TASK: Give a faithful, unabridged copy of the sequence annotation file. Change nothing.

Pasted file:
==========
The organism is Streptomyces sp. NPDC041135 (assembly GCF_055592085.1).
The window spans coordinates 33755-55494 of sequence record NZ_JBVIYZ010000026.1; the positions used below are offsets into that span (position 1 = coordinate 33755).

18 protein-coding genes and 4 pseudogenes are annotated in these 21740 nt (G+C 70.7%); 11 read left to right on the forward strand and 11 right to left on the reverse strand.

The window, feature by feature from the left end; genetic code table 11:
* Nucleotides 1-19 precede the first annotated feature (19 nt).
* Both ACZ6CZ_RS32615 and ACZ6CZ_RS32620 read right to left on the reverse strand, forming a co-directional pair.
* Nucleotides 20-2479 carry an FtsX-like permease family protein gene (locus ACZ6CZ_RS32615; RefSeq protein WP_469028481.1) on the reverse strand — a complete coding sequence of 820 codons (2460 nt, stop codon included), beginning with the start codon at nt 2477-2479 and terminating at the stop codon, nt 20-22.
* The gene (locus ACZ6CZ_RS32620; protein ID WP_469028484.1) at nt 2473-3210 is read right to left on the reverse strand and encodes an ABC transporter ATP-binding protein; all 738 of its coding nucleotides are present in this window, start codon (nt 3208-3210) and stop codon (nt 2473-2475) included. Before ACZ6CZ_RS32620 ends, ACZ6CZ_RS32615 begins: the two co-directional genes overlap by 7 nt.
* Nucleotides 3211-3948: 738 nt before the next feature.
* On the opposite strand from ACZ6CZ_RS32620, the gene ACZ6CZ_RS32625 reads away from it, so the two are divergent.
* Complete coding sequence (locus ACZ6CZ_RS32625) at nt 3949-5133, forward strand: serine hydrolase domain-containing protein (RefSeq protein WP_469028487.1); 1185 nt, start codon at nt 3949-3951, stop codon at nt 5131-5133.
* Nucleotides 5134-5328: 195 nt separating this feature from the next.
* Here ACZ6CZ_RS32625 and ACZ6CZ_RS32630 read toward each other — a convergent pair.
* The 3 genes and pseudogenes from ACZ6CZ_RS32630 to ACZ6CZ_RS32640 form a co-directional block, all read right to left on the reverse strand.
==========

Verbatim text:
The organism is Streptomyces sp. NPDC041135 (assembly GCF_055592085.1).
The window spans coordinates 33755-55494 of sequence record NZ_JBVIYZ010000026.1; the positions used below are offsets into that span (position 1 = coordinate 33755).

18 protein-coding genes and 4 pseudogenes are annotated in these 21740 nt (G+C 70.7%); 11 read left to right on the forward strand and 11 right to left on the reverse strand.

The window, feature by feature from the left end; genetic code table 11:
* Nucleotides 1-19 precede the first annotated feature (19 nt).
* Both ACZ6CZ_RS32615 and ACZ6CZ_RS32620 read right to left on the reverse strand, forming a co-directional pair.
* Nucleotides 20-2479 carry an FtsX-like permease family protein gene (locus ACZ6CZ_RS32615; RefSeq protein WP_469028481.1) on the reverse strand — a complete coding sequence of 820 codons (2460 nt, stop codon included), beginning with the start codon at nt 2477-2479 and terminating at the stop codon, nt 20-22.
* The gene (locus ACZ6CZ_RS32620; protein ID WP_469028484.1) at nt 2473-3210 is read right to left on the reverse strand and encodes an ABC transporter ATP-binding protein; all 738 of its coding nucleotides are present in this window, start codon (nt 3208-3210) and stop codon (nt 2473-2475) included. Before ACZ6CZ_RS32620 ends, ACZ6CZ_RS32615 begins: the two co-directional genes overlap by 7 nt.
* Nucleotides 3211-3948: 738 nt before the next feature.
* On the opposite strand from ACZ6CZ_RS32620, the gene ACZ6CZ_RS32625 reads away from it, so the two are divergent.
* Complete coding sequence (locus ACZ6CZ_RS32625) at nt 3949-5133, forward strand: serine hydrolase domain-containing protein (RefSeq protein WP_469028487.1); 1185 nt, start codon at nt 3949-3951, stop codon at nt 5131-5133.
* Nucleotides 5134-5328: 195 nt separating this feature from the next.
* Here ACZ6CZ_RS32625 and ACZ6CZ_RS32630 read toward each other — a convergent pair.
* The 3 genes and pseudogenes from ACZ6CZ_RS32630 to ACZ6CZ_RS32640 form a co-directional block, all read right to left on the reverse strand.